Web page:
Some questions about semantics
Professor Wagner posed some philosophical questions. He said, if he ordered a cappuccino from a coffee shop, he normally does not think how his language helped him communicate his need for that particular drink, but with this new research, they are looking at how people understand this very basic concept.
Their latest research work appears in an article in PNAS, a scientific journal. Collaborating with him on this research are Pierre Tarres, a mathematician from the University of Toulouse in France, and University of California-Irvine philosophers, Brian Skyrms and Simon Hutteggar.
What the researchers will be using are game theory models as they seek to understand how actions and words get their meaning, whether via some adaptive processes, social learning or biological evolution.
Game theory is defined as the study of strategic decision making and is a branch of mathematics. It can create mathematical generalizations of social communication and interactions. A sender and a receiver are required for communication, which is an interaction that is defined as a signaling game. This is what the researchers were using to study the flow of information. Examples of this include vocalizations, which monkeys use when they talk to fellow monkey. In peacocks, it is the size and beauty of their tails that they use to attract females while communication between people employ language and gestures.
Individual learning and evolution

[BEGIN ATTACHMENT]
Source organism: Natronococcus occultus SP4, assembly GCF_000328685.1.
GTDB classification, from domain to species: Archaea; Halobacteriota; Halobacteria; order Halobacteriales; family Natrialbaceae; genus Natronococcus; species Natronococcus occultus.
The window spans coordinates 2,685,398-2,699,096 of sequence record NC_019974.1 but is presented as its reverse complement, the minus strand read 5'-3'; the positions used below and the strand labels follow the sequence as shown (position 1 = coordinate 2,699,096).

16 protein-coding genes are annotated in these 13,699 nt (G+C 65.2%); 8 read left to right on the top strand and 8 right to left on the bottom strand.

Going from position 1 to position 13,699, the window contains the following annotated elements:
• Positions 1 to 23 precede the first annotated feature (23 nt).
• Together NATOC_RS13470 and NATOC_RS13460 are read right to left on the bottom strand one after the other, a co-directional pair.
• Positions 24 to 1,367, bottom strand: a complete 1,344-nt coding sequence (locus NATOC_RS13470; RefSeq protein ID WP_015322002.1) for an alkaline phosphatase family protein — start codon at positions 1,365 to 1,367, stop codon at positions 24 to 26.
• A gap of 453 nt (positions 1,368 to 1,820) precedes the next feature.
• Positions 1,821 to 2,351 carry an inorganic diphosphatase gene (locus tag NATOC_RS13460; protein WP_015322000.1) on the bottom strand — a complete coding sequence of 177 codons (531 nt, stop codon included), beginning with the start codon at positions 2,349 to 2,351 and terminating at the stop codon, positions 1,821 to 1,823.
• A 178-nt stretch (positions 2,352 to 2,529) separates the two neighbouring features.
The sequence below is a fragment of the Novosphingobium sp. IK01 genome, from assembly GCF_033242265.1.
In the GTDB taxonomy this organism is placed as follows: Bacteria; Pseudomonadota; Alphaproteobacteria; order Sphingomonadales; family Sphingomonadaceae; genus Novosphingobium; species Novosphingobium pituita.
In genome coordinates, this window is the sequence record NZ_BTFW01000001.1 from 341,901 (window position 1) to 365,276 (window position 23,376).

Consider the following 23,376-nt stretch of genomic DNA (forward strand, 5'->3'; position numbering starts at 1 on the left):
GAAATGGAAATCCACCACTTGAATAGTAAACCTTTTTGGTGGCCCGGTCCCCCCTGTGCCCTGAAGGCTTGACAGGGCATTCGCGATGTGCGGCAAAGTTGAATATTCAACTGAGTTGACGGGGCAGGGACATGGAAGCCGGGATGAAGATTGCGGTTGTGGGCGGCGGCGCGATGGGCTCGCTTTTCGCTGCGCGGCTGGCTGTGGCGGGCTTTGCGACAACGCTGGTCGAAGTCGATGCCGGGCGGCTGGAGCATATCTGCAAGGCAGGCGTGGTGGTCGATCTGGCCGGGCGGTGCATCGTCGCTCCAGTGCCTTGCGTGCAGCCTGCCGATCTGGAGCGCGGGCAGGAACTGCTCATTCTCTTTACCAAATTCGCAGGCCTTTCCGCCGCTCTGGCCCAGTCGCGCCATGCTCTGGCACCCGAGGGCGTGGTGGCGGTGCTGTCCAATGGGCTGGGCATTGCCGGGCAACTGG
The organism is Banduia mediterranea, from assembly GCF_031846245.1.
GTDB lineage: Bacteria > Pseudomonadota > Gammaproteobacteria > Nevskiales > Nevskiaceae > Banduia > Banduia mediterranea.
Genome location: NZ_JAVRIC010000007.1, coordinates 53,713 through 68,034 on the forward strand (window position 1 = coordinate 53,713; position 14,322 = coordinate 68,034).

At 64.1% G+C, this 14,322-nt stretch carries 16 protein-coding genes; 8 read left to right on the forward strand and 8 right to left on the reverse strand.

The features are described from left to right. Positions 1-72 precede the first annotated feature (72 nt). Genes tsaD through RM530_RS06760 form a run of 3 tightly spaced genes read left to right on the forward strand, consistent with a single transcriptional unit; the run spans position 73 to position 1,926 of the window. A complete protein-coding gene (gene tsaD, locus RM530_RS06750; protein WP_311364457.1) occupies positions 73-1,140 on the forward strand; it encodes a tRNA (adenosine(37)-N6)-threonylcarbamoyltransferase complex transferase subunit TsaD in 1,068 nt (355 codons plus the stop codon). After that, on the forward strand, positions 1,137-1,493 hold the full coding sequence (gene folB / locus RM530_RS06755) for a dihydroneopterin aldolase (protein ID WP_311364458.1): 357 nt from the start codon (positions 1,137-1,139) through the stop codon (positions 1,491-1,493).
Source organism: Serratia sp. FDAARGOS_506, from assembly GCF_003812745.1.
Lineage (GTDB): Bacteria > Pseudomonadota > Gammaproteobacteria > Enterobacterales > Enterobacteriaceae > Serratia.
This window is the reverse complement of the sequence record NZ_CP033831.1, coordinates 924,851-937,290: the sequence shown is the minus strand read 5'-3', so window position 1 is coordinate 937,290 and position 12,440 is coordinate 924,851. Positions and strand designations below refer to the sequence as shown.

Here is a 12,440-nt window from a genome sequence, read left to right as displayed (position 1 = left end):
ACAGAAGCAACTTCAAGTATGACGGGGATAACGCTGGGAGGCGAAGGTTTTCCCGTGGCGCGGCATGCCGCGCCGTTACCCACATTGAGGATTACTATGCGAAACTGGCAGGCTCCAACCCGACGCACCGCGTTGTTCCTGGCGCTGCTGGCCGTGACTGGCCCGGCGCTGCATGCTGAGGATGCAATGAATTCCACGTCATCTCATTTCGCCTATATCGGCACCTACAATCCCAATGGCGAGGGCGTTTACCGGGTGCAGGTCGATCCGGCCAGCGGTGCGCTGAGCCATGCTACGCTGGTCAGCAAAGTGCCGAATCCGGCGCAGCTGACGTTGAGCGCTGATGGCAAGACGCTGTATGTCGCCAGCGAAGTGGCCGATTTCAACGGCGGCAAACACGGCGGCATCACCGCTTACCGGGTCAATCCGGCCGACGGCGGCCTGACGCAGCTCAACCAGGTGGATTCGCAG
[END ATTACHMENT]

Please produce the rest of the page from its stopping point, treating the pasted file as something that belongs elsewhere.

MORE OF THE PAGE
Even if the game theory models have been existent since the 1970s, the researchers are more concerned with the signaling game dynamics. They have incorporated individual learning as well as evolution so that existing preconceived notions that came with the previous models will be overturned.
What they are doing now is to use the signaling game but they are doing it differently. In their research the sender’s message does not have any meaning pre-attached to it. What they are looking for is how the sender’s message will evolve, which may reflect the state of the world and the receiver’s reaction, which might be a response that is appropriate to the state of the world at that specific time. In that case, a signal that has no original meaning will finally have a meaning that will develop from a natural process.
And this is what the research is all about – to show that this process happens through several models, so that they can fully explain how an action or word acquires meaning.
The research of Professor Wagner and company is supported by the National Science Foundation. They scientists are planning several studies in other signaling games in the future.